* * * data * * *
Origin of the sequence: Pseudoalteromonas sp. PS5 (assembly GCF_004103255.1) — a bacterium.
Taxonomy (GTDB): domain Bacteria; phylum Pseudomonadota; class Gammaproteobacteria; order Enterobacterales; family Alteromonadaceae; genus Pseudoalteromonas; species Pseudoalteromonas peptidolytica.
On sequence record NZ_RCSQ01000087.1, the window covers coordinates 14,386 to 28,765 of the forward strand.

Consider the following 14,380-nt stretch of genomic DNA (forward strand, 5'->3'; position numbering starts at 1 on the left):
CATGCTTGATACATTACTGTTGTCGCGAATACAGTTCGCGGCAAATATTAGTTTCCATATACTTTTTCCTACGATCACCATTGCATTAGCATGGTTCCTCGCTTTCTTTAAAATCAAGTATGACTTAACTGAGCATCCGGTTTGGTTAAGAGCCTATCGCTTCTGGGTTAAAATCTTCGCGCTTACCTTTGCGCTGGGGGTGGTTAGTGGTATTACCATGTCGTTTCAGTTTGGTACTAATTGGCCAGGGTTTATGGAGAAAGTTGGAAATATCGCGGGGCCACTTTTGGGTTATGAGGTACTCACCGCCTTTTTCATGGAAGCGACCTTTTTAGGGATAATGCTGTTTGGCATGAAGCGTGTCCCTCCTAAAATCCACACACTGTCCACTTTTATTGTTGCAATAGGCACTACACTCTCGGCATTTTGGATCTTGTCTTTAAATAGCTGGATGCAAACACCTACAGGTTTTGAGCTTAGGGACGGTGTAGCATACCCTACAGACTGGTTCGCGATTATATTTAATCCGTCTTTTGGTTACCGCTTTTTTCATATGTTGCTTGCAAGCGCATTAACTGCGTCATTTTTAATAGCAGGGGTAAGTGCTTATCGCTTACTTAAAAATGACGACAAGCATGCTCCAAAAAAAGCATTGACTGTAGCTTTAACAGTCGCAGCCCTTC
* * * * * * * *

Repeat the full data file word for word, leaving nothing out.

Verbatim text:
Origin of the sequence: Pseudoalteromonas sp. PS5 (assembly GCF_004103255.1) — a bacterium.
Taxonomy (GTDB): domain Bacteria; phylum Pseudomonadota; class Gammaproteobacteria; order Enterobacterales; family Alteromonadaceae; genus Pseudoalteromonas; species Pseudoalteromonas peptidolytica.
On sequence record NZ_RCSQ01000087.1, the window covers coordinates 14,386 to 28,765 of the forward strand.

Consider the following 14,380-nt stretch of genomic DNA (forward strand, 5'->3'; position numbering starts at 1 on the left):
CATGCTTGATACATTACTGTTGTCGCGAATACAGTTCGCGGCAAATATTAGTTTCCATATACTTTTTCCTACGATCACCATTGCATTAGCATGGTTCCTCGCTTTCTTTAAAATCAAGTATGACTTAACTGAGCATCCGGTTTGGTTAAGAGCCTATCGCTTCTGGGTTAAAATCTTCGCGCTTACCTTTGCGCTGGGGGTGGTTAGTGGTATTACCATGTCGTTTCAGTTTGGTACTAATTGGCCAGGGTTTATGGAGAAAGTTGGAAATATCGCGGGGCCACTTTTGGGTTATGAGGTACTCACCGCCTTTTTCATGGAAGCGACCTTTTTAGGGATAATGCTGTTTGGCATGAAGCGTGTCCCTCCTAAAATCCACACACTGTCCACTTTTATTGTTGCAATAGGCACTACACTCTCGGCATTTTGGATCTTGTCTTTAAATAGCTGGATGCAAACACCTACAGGTTTTGAGCTTAGGGACGGTGTAGCATACCCTACAGACTGGTTCGCGATTATATTTAATCCGTCTTTTGGTTACCGCTTTTTTCATATGTTGCTTGCAAGCGCATTAACTGCGTCATTTTTAATAGCAGGGGTAAGTGCTTATCGCTTACTTAAAAATGACGACAAGCATGCTCCAAAAAAAGCATTGACTGTAGCTTTAACAGTCGCAGCCCTTC